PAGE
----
If Christians are supposed to be waiting until marriage for sex, they aren’t doing a very good job at it. Statistics show as many as 80 percent of Christians in their 20s admit to having premarital sex.
I am one of those Christians.
I learned I was supposed to wait for marriage at a really young age. In fact, before I even really knew what sex was I knew the abstinence message: Having sex before marriage was just about the worst sin you could commit.
I was part of the True Love Waits generation. I read I Kissed Dating Goodbye and When God Writes Your Love Story. I even went on a youth group retreat where I was encouraged to write letters to my future husband. I did and kept them in a box under my bed. If any Christian was going to make it to the wedding day it should have been me.
So why didn’t I?
I now believe I was asking all the wrong questions.
I knew I was supposed to wait for marriage for sex, but I didn’t really know why. Instead of asking, “Why am I supposed to be doing this?” I spent most of my energy asking, “How far is too far?” or, "If I’m saving sex for marriage, can I have oral sex?" "How much kissing is too much kissing? Can I sleep in the same bed with someone?" "What if our clothes are on?"
The wrong questions pointed me in the wrong direction and I paid the price for it—I spent yearsof my life nurturing insecurities and growing in confusion, guilt andanxiety.
When I finally did talk to Christians about the reasons we werewaiting for marriage for sex, the answers I got were vague andconfusing. “Your body is a precious treasure and you need to treat itaccordingly.” “Sex is a gift you only get to give away once.” Theseexplanations didn’t satisfy me. If sex was such a bad thing, I wondered, then how come it felt like such a good thing? What was it that happened after the wedding day that made sex suddenly OK? It all seemed soarbitrary.
I’m convinced we’re asking the wrong questions. We’re adults. We need to talk about sex like adults. We need to use the words that actually describe what we are doing. But if we’re stuck asking questions like, “How far is too far?” we miss out on the answer to questions like this: "What does it mean when the Bible says to avoid sexual immorality?" "Why would God ask me to wait? Are there actual reasons?" "If sex (and all the things leading up to sex) are ‘bad’ then why does it feel so good?"I believe these questions have answers and we as Christians need to develop the courage to talk about them.
So, what is the big deal about saving sex for marriage? If we spend all day asking, “How far is too far?” we’re creating a list of rules and regulations that are pointless. And we wonder why, at the end of the day—no matter where we set the boundary—we have a hard time keeping it.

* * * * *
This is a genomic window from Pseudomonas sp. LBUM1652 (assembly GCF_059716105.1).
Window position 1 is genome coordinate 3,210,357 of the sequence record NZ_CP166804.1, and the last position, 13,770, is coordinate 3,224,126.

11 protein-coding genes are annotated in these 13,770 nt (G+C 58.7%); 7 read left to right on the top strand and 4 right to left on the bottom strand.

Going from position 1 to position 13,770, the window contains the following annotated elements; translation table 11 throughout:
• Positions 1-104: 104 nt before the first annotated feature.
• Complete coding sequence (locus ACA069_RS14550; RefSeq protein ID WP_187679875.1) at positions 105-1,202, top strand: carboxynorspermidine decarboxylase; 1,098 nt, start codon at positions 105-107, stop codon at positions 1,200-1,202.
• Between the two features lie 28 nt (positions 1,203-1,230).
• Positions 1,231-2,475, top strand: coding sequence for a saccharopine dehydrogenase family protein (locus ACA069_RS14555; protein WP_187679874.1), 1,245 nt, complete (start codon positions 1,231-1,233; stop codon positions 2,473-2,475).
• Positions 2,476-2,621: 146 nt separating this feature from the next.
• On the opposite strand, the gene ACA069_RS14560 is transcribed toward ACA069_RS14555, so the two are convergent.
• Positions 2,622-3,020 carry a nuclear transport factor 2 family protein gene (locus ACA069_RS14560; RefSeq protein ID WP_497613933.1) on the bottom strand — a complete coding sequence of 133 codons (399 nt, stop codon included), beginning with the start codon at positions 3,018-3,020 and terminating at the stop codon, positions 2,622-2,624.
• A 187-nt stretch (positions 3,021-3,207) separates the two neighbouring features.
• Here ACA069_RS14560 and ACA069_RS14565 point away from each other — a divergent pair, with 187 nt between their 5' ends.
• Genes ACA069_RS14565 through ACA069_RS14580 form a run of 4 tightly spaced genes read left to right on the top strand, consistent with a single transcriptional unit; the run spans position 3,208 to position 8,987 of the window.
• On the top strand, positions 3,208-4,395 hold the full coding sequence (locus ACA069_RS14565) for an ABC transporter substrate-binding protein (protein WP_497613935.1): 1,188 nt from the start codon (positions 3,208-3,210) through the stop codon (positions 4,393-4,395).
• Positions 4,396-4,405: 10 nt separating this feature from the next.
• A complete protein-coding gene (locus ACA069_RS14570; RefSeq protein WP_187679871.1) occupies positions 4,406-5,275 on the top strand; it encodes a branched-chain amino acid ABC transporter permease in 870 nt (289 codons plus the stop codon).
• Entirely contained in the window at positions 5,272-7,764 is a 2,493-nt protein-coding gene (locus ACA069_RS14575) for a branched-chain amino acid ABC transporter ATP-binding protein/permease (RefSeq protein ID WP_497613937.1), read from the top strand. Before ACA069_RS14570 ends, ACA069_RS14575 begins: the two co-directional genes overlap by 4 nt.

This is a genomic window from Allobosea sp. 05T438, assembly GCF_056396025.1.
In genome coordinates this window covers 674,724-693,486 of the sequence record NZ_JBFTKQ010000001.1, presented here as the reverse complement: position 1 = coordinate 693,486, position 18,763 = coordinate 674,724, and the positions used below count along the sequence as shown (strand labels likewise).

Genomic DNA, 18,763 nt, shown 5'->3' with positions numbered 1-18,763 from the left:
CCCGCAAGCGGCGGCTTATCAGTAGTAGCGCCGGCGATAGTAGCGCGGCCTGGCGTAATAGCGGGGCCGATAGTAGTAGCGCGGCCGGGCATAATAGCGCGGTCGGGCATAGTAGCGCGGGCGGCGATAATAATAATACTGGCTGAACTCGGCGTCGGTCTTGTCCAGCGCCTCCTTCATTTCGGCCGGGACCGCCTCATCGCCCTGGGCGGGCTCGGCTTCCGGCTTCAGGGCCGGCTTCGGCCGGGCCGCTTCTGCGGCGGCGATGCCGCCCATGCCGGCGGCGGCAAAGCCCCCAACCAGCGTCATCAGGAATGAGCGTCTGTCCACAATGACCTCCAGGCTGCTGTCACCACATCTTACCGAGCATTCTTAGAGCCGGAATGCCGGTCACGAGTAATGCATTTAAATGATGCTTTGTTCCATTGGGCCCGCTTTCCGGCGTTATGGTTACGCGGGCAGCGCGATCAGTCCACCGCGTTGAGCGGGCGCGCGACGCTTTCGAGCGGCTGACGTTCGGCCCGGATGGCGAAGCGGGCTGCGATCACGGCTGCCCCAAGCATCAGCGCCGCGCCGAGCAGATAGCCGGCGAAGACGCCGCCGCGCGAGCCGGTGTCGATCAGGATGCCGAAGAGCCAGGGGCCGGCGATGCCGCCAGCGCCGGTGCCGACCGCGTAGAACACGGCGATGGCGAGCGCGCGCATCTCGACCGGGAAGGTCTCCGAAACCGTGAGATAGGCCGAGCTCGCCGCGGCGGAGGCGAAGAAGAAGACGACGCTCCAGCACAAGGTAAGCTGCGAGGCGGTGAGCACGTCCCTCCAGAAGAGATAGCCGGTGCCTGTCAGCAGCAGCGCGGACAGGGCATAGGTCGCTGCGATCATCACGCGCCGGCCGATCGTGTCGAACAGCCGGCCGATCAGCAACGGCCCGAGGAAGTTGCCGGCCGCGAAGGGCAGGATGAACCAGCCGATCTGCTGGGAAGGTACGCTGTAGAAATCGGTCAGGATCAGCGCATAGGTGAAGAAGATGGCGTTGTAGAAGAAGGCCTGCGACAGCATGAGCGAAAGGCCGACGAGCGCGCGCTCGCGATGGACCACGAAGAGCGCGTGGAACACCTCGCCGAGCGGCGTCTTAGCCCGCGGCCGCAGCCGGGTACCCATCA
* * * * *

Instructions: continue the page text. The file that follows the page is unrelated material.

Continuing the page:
There are reasons God asks us to wait for marriage for sex:
It Builds Trust. Trust that your spouse is the kind of person who can control his or her sexual urges. Trust that your spouse values his/her sexuality enough to guard it until marriage. Trust that your spouse values you and your needs above anyone else. Trust that your spouse understands the concept of self-sacrifice and delayed gratification.
Trust takes time to build. You might as well start now.
It Builds Friendship. Sex in addition to friendship creates a really lasting bond in a relationship—one that is hard to break. Sex without friendship is fragile and explosive. It’s like an expensive vase set on an unsteady table. Just give it the slightest bump and it will tumble and break.
How are you working to be friends first?
Happiness Isn’t Everything. If the purpose of my relationships is happiness, then any time I feel unhappy or uncomfortable the temptation will be to end my relationship. If the purpose of my relationship is holiness, then I’ll see every discomfort as an opportunity to work toward becoming more whole.
Are your relationships making you happy, or are they making you whole?
You Are Valuable. Strong physical boundaries speak to your value. You are worth more than a movie ticket or a cup of coffee or a couple of dinners out. You are not that easily accessible. It takes more than that. Let your physical boundaries speak to the value you place on your sexuality.
Are you communicating the right message about your value?
Lust Is Not Manageable. If you think you can entertain lust in a dating relationship (or as a single person) and stop when you get married, you’re in line for a rude awakening. Lust does not have a light switch.
Do you want to get rid of lust now or later?
Whether you waited for marriage, are sorting out your sexual history or just need a reminder your wait is worth it, we can address the questions of sex directly, with honesty. Let’s start asking the right questions.
Ally Spotts is a 20-something writer and blogger (read her blog series on waiting until marriage for sex). Ally believes that what feels like a crisis is almost always an opportunity to step out in faith and do something crazy. She is the author of the e-book Asking All The Wrong Questions: Why Christians Are Waiting For Marriage For Sex. Follow what she is saying on facebook and twitter.
Allison Vesterfelt is a writer, speaker, thinker, dreamer, and the author of Packing Light: Thoughts on Living LIfe with Less Baggage (Moody, 2013). She travels often, but lives in Nashville, Tenn. with her husband, Darrell. You can follow her daily at her website or on Twitter.